If you are a fan of Japanese animation, you have probably heard of Hayao Miyazaki, the legendary director and co-founder of Studio Ghibli. He is the creator of some of the most beloved and acclaimed animated films of all time, such as Spirited Away, My Neighbor Totoro, Princess Mononoke, and Howl's Moving Castle. But how did he become such a masterful storyteller and animator? What were his influences and inspirations? What were his challenges and struggles?
In Starting Point: 1979-1996, you can find the answers to these questions and more. This book is a collection of essays, interviews, and memoirs that go back to the roots of Miyazaki's childhood, the formulation of his theories of animation, and the founding of Studio Ghibli. You can learn about his views on art, culture, politics, nature, and humanity, as well as his personal experiences working on various projects. You can also discover his insights on the craft and industry of animation, as well as his hopes and dreams for the future.
Starting Point: 1979-1996 is a treasure trove of wisdom and inspiration for anyone who loves animation, storytelling, or creativity. It is also a rare glimpse into the mind and heart of one of the greatest animators of all time. Whether you are a casual fan or a die-hard admirer, you will find something to enjoy and appreciate in this book.
You can download the PDF version of this book from Google Books or buy a hard copy from your favorite online or local bookstore.Here are some of the highlights of Starting Point: 1979-1996 by Hayao Miyazaki:
In the essay \"On Your Mark\", Miyazaki explains the background and meaning of his short film of the same name, which was inspired by a song by the Japanese pop duo Chage and Aska. He reveals how he wanted to create a story that was not bound by conventional logic or realism, but rather by the power of imagination and emotion.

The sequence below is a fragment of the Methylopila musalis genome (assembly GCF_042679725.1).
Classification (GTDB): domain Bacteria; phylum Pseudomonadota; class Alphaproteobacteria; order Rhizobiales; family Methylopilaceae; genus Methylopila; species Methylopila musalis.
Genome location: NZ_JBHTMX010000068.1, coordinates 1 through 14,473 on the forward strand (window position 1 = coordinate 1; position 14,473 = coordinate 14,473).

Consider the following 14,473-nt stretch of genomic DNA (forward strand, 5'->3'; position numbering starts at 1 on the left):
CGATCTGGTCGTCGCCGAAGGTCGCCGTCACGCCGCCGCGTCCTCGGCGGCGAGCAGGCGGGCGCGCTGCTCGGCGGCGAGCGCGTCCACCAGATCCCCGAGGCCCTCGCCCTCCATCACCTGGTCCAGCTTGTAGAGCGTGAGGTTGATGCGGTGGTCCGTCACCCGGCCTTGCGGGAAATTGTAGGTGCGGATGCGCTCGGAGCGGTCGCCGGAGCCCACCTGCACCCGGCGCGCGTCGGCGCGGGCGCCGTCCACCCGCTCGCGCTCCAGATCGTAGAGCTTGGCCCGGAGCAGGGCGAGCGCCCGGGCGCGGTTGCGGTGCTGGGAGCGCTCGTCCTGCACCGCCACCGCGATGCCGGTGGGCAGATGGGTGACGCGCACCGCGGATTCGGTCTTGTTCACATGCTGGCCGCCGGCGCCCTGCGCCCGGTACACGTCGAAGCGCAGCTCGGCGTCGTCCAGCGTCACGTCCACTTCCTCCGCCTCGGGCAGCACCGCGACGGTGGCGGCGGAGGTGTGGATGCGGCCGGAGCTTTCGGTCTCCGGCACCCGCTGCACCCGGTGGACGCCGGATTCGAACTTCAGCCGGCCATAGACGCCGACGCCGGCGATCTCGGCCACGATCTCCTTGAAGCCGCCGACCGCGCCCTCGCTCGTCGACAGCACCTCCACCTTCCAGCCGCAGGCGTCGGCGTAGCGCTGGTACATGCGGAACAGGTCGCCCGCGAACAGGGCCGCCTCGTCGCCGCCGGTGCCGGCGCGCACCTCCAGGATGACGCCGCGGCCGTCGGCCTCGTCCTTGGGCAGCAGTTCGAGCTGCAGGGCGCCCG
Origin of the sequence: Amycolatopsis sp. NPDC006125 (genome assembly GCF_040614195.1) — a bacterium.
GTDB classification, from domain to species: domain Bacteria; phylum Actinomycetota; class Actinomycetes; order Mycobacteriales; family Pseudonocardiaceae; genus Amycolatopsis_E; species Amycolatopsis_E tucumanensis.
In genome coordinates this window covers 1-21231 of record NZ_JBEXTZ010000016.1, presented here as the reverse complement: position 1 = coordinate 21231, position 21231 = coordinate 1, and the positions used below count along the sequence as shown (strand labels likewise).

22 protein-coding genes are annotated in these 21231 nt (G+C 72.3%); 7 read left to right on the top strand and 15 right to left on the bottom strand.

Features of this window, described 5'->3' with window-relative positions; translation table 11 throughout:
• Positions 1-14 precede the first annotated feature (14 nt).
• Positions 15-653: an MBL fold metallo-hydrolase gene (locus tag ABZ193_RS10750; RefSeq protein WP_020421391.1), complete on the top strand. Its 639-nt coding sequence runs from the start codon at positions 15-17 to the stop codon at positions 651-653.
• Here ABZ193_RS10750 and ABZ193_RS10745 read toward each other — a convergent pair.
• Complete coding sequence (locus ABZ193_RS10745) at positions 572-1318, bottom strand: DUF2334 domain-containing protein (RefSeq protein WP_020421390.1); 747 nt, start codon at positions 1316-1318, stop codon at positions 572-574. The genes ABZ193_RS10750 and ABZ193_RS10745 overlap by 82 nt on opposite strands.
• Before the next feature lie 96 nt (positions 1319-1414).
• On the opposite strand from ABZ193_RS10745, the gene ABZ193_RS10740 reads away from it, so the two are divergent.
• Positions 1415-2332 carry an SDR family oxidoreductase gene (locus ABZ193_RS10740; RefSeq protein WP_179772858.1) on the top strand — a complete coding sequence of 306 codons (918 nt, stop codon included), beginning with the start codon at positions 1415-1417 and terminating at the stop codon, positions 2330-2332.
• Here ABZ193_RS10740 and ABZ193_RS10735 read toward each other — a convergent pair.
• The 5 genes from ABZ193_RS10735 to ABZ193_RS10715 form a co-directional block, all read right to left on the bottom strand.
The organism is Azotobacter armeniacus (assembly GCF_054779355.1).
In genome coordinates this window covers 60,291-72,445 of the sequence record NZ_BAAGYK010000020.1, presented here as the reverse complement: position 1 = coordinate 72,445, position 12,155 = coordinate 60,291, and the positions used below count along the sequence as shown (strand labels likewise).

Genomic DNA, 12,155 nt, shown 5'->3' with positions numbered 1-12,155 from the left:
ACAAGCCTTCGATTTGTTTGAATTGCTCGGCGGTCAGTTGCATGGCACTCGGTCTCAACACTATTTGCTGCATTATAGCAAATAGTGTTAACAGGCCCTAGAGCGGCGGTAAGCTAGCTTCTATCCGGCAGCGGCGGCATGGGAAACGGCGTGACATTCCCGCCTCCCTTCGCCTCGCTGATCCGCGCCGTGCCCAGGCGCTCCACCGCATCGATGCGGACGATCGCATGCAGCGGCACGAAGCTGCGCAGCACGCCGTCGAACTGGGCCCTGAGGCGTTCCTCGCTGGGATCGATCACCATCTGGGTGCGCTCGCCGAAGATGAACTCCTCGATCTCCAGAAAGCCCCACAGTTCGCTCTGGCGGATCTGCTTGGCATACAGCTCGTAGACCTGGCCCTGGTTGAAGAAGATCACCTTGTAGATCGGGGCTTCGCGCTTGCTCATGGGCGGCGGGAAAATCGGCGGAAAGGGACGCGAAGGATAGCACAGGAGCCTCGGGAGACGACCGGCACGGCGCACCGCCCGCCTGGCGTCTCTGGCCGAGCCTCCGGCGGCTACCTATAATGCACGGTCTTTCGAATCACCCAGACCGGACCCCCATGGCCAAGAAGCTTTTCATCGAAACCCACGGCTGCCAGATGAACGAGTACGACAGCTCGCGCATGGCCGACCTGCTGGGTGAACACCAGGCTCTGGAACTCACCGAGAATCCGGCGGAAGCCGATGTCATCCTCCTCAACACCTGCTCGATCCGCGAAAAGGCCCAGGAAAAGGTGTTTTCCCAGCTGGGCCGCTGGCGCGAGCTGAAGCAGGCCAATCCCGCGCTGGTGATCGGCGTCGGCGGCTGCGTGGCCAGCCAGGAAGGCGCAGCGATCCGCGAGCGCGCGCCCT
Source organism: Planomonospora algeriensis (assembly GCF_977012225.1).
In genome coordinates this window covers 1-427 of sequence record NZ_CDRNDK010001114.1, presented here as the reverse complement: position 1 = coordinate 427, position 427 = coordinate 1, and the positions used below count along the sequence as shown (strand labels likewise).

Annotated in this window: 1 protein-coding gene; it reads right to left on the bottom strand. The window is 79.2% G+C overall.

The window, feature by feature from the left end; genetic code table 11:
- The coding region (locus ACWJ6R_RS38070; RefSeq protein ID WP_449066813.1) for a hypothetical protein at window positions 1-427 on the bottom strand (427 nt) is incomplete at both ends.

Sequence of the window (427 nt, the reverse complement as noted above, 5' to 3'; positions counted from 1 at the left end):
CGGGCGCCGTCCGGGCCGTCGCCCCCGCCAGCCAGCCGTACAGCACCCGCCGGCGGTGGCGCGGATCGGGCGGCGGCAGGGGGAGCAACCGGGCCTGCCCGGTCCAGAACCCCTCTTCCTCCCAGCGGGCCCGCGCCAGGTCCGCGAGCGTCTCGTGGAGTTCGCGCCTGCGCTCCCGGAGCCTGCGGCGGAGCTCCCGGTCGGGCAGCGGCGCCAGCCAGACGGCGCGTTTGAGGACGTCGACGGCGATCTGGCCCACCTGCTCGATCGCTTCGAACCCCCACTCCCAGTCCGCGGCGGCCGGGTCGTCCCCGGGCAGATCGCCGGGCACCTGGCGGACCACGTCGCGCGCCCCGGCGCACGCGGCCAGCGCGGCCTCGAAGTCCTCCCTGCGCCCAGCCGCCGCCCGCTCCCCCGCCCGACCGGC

In the interview \"The Birth of Studio Ghibli\", Miyazaki talks about how he and his colleagues decided to establish their own animation studio after working on NausicaÃ of the Valley of the Wind. He shares his vision and philosophy for Studio Ghibli, as well as his hopes and fears for its future.
In the memoir \"My Random Thoughts Notebook\", Miyazaki recounts his childhood memories and how they influenced his later works. He describes his fascination with airplanes, comics, movies, and nature, as well as his encounters with war, poverty, and discrimination. He also reflects on his relationship with his parents, especially his father, who was a manufacturer of airplane parts.
In the essay \"Earthsea and Animation\", Miyazaki discusses his adaptation of Ursula K. Le Guin's fantasy novel series The Earthsea Cycle. He explains why he chose to make this film, what challenges he faced, and what messages he wanted to convey. He also expresses his admiration and respect for Le Guin's writing and worldview.
In the interview \"The Essence of Animation\", Miyazaki reveals his thoughts on the nature and purpose of animation. He argues that animation is not a mere technique or tool, but a form of expression that can communicate the essence of life. He also criticizes the trends and problems of the animation industry, such as commercialism, plagiarism, and lack of originality.
These are just some of the many topics that Miyazaki covers in Starting Point: 1979-1996. This book is a must-read for anyone who wants to learn more about this remarkable artist and his works. It is also a source of inspiration and guidance for anyone who wants to pursue their own creative endeavors. 0efd9a6b88